Alternative fuels on the rise

Reports of the death of the diesel engine have been greatly exaggerated, but the days of this power unit being the “one-size-fits-all” solution for most commercial vehicles are nearly over. Engineers and fleet managers need to bear this mind as they finalise 2018 vehicle replacement plans.

This is the gist of the message from Martin Flach, a hugely-experienced commercial vehicle engineer who is now Iveco UK’s alternative fuels director.

As his job title suggests, Flach is a keen advocate of alternatives to diesel. But he is pragmatic enough to recognise that in some operations diesel will continue to be the best choice for many years to come. He wants more done to explain the sound reasons for this to politicians and the public they represent.

“Let’s be honest, diesel hasn’t had a great press recently,” he concedes. “Dieselgate (the scandal over Volkswagen cheating diesel car emissions tests in the US and Europe) is behind much of that, though in reality the dice were being rolled against diesel long before that came along.”

Iveco Stralis X-Way tipper

Clean Air Zones will drive change in cities

Flach divides the planned introduction of clean-air zones by UK local authorities into two phases. The first of these, due to come into force in 2019, includes not only London but also Leeds, Birmingham, Nottingham and Derby. “Phase two, in 2020, adds Sheffield, Middlesbrough, Bath, Bristol, Coventry and several others,” he warns.

“London, as ever, remains a law unto itself. The T-charge (toxicity) scheme, introducing a charge for operators of pre-Euro IV vehicles went live in October 2017. London’s ultra-low emission zone (ULEZ) is already planned.” Controversially, its planned introduction date has been brought forward suddenly by Transport for London (TfL) to early April 2019, fully 17 months earlier than planned originally.

Trucks and vans failing to meet the ULEZ requirements face hefty charges, £20 per day for a van and £100 per day for entering the zone. But there is no need to panic and start a headlong rush away from all diesel engines in the face of these charges, Flach counsels. Truck diesel engines meeting Euro VI exhaust emission limits are clean enough to be exempt from the charge, he points out.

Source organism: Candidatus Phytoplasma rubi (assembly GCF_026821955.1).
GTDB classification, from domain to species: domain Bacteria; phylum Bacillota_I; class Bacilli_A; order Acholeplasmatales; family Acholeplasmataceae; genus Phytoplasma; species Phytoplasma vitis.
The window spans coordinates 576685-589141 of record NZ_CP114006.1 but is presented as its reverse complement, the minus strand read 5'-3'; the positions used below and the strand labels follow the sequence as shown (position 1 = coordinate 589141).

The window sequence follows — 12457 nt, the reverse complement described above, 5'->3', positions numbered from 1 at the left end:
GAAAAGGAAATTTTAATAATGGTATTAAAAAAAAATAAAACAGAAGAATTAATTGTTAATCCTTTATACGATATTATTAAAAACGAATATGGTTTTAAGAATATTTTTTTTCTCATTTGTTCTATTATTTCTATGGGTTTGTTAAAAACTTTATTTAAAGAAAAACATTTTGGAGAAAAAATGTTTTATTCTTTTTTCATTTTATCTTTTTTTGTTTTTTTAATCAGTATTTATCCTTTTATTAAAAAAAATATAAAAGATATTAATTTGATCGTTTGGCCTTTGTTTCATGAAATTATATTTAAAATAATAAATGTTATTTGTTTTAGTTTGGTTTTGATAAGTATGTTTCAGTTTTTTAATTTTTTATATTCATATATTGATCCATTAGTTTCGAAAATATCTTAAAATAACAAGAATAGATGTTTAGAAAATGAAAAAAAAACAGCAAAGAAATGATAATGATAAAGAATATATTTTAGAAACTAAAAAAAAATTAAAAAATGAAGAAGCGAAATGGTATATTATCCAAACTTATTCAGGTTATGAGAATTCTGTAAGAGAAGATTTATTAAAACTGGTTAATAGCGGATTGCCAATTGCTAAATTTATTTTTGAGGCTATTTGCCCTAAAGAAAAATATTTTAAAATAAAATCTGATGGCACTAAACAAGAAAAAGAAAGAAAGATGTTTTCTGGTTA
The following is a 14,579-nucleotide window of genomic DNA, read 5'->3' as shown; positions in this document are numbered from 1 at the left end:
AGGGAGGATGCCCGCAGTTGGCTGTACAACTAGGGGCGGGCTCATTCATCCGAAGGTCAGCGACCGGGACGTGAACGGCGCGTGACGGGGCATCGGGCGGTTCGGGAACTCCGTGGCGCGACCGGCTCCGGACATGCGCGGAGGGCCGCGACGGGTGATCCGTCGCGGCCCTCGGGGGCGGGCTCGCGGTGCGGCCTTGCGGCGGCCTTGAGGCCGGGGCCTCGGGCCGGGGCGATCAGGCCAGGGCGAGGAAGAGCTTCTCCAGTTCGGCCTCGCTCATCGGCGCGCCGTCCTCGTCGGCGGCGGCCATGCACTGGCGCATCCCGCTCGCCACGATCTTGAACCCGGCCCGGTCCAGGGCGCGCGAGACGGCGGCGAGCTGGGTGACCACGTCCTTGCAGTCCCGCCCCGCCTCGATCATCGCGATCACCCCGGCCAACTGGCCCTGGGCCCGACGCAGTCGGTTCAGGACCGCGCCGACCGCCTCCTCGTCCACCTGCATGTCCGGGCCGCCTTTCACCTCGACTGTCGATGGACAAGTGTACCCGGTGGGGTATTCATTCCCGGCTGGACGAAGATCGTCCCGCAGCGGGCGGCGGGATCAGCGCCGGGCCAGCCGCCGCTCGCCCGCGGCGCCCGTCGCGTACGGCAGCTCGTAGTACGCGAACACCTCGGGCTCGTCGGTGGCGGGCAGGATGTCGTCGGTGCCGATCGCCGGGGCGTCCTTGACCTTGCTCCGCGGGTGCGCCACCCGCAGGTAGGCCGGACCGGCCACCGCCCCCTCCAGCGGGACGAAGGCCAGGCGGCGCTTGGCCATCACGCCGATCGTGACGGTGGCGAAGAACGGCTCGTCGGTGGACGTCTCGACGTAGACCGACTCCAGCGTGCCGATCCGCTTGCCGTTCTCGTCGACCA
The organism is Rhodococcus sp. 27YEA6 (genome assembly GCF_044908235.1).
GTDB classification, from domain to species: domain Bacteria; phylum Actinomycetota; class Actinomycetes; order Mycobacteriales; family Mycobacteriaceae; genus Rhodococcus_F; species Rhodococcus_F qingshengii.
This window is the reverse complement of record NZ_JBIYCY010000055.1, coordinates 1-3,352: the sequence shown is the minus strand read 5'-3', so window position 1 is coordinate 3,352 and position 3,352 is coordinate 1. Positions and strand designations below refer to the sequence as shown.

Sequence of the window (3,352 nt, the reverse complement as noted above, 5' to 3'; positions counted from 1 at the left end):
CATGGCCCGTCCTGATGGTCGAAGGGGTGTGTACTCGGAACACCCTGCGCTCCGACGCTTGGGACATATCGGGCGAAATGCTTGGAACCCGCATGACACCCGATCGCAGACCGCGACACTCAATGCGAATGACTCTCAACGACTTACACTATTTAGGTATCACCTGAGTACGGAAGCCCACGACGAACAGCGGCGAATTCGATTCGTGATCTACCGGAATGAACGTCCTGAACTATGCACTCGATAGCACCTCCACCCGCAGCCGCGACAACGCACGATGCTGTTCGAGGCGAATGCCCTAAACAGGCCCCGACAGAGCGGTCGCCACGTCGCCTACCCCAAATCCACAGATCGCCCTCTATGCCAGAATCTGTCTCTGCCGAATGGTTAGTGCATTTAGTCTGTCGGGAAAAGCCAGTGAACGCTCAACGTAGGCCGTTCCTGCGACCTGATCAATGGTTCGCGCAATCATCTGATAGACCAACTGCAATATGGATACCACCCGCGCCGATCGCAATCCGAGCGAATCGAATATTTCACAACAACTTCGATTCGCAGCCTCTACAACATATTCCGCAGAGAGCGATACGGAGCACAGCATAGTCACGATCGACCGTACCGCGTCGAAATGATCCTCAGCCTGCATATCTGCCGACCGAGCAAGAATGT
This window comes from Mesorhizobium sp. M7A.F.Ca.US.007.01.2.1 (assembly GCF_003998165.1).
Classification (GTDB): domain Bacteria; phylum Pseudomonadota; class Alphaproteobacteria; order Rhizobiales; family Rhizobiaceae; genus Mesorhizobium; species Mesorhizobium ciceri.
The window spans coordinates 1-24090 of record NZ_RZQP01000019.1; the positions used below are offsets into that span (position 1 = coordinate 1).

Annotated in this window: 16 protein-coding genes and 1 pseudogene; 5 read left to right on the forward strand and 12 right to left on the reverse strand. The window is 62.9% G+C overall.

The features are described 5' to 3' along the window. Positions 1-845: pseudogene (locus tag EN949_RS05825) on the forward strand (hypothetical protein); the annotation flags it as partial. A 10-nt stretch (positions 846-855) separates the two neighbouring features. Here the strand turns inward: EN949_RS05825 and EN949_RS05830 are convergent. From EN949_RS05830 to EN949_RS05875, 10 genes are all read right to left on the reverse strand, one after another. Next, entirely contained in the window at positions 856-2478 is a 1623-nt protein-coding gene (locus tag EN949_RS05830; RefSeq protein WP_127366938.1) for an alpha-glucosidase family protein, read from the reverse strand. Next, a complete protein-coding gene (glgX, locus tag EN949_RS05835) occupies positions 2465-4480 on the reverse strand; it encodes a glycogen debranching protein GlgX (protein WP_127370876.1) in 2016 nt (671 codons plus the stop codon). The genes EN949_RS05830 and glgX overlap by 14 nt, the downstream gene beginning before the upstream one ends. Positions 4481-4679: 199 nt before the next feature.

The proportion of trucks in service at present in the UK with Euro-VI diesel engines is already as high as 30%, he reckons, and this figure is expected to rise to 60% by 2020. Authorities behind all the UK’s new clean-air zones have accepted that Euro-VI diesel engines are “exceptionally clean”, maintains Flach, pointing to the dramatic cuts in emissions of particulates and oxides of nitrogen (NOx) from truck and bus diesel engines over the past 20 years.

“So diesel isn’t dead,” Flach emphasises. “It will remain in use for long-distance transport for years to come.”

Iveco Stralis NP
Iveco Stralis NP tractive unit running on LNG

Alternative options for urban operations

But it is a different story entirely for other types of operation. “In the urban environment, where distances are smaller and your vehicles will return to base of an evening, electricity will probably be the main choice,” says Flach.

“The heavier you get, the larger you get, the more gas is going to be the answer. Compressed natural gas or liquefied natural gas (CNG or LNG) is a clean fuel that can deliver the real-world practicality and economy so vital for longer distances.

“Gas delivers much lower noise and exhaust emissions too, even less than Euro VI diesels, and can show significant savings in total operating costs, up to 9% with the Iveco Stralis NP.”

Making informed decisions on truck specifications, including power sources, will be even more crucial in future than it is at present, stresses Flach, pointing to new Iveco models such as the Stralis NP tractive unit (running on LNG) and X-Way Iveco tipper (diesel-powered).

“The revolution has started,” he says. “The way we power our vehicles is changing today and will continue to change over the next few years. We are ready to help you find the best way forward.”

Tim Blakemore
Tim Blakemore
Tim Blakemore is an award-winning automotive journalist and the former editor of our sister title, Commercial Vehicle Engineer magazine. He is also the UK representative on the panel of judges for the biennial, pan-European Trailer Innovation Award scheme.